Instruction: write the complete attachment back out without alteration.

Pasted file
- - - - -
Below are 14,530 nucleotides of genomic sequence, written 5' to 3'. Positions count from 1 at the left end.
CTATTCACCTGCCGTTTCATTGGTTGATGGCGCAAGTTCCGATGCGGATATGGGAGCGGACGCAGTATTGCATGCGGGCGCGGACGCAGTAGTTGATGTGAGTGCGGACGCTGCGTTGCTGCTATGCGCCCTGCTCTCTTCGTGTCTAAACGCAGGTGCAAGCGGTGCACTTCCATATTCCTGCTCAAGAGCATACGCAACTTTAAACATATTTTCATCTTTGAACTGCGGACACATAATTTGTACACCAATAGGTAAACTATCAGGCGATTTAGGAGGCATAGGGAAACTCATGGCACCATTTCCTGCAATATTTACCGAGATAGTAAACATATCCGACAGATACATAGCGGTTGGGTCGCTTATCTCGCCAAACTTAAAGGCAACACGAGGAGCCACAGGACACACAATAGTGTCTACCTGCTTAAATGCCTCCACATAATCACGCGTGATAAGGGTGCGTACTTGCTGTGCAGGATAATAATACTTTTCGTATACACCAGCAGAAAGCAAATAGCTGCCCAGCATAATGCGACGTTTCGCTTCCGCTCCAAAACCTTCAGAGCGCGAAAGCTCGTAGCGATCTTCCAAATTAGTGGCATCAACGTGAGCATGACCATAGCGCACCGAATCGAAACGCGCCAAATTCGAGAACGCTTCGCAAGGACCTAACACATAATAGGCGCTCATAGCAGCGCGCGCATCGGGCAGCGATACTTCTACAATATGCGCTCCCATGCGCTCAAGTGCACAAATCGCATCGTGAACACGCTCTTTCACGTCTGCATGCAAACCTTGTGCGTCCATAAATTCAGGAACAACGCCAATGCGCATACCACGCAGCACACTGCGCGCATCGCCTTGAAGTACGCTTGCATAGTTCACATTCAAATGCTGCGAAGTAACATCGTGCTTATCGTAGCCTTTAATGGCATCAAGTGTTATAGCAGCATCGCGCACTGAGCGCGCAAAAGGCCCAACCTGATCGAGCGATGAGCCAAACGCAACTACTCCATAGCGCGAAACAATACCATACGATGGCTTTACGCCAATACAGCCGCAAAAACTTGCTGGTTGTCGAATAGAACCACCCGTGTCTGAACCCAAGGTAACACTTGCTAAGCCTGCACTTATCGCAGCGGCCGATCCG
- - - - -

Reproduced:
Below are 14,530 nucleotides of genomic sequence, written 5' to 3'. Positions count from 1 at the left end.
CTATTCACCTGCCGTTTCATTGGTTGATGGCGCAAGTTCCGATGCGGATATGGGAGCGGACGCAGTATTGCATGCGGGCGCGGACGCAGTAGTTGATGTGAGTGCGGACGCTGCGTTGCTGCTATGCGCCCTGCTCTCTTCGTGTCTAAACGCAGGTGCAAGCGGTGCACTTCCATATTCCTGCTCAAGAGCATACGCAACTTTAAACATATTTTCATCTTTGAACTGCGGACACATAATTTGTACACCAATAGGTAAACTATCAGGCGATTTAGGAGGCATAGGGAAACTCATGGCACCATTTCCTGCAATATTTACCGAGATAGTAAACATATCCGACAGATACATAGCGGTTGGGTCGCTTATCTCGCCAAACTTAAAGGCAACACGAGGAGCCACAGGACACACAATAGTGTCTACCTGCTTAAATGCCTCCACATAATCACGCGTGATAAGGGTGCGTACTTGCTGTGCAGGATAATAATACTTTTCGTATACACCAGCAGAAAGCAAATAGCTGCCCAGCATAATGCGACGTTTCGCTTCCGCTCCAAAACCTTCAGAGCGCGAAAGCTCGTAGCGATCTTCCAAATTAGTGGCATCAACGTGAGCATGACCATAGCGCACCGAATCGAAACGCGCCAAATTCGAGAACGCTTCGCAAGGACCTAACACATAATAGGCGCTCATAGCAGCGCGCGCATCGGGCAGCGATACTTCTACAATATGCGCTCCCATGCGCTCAAGTGCACAAATCGCATCGTGAACACGCTCTTTCACGTCTGCATGCAAACCTTGTGCGTCCATAAATTCAGGAACAACGCCAATGCGCATACCACGCAGCACACTGCGCGCATCGCCTTGAAGTACGCTTGCATAGTTCACATTCAAATGCTGCGAAGTAACATCGTGCTTATCGTAGCCTTTAATGGCATCAAGTGTTATAGCAGCATCGCGCACTGAGCGCGCAAAAGGCCCAACCTGATCGAGCGATGAGCCAAACGCAACTACTCCATAGCGCGAAACAATACCATACGATGGCTTTACGCCAATACAGCCGCAAAAACTTGCTGGTTGTCGAATAGAACCACCCGTGTCTGAACCCAAGGTAACACTTGCTAAGCCTGCACTTATCGCAGCGGCCGATCCG